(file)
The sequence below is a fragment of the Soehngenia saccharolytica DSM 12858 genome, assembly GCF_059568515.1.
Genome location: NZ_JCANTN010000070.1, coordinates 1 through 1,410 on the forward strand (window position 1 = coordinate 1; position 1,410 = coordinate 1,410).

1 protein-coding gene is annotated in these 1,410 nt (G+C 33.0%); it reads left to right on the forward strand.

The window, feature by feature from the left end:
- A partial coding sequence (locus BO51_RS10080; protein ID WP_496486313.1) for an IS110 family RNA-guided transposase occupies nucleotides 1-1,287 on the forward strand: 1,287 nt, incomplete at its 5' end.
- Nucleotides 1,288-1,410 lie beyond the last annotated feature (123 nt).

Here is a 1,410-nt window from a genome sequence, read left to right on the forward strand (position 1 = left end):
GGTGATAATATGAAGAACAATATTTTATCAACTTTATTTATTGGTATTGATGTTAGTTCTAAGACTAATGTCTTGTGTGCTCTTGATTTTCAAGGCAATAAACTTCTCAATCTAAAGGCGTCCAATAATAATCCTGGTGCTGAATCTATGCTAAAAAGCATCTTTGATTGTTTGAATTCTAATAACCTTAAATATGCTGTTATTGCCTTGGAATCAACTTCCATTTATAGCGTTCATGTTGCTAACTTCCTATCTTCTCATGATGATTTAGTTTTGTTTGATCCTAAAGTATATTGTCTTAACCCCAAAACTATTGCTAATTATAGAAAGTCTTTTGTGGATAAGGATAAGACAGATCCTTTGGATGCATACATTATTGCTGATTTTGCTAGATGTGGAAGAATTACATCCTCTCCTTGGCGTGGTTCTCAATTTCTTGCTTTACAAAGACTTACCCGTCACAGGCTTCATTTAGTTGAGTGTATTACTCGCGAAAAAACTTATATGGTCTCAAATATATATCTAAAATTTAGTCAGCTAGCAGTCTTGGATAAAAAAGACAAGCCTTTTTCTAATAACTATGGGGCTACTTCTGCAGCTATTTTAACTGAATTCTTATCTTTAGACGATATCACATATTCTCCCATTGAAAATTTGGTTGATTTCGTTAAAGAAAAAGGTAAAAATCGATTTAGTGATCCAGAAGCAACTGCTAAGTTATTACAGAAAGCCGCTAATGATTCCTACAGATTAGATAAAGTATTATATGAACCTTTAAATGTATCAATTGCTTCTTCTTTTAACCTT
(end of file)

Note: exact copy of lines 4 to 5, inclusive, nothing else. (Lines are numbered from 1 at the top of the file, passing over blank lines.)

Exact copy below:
The window, feature by feature from the left end:
- A partial coding sequence (locus BO51_RS10080; protein ID WP_496486313.1) for an IS110 family RNA-guided transposase occupies nucleotides 1-1,287 on the forward strand: 1,287 nt, incomplete at its 5' end.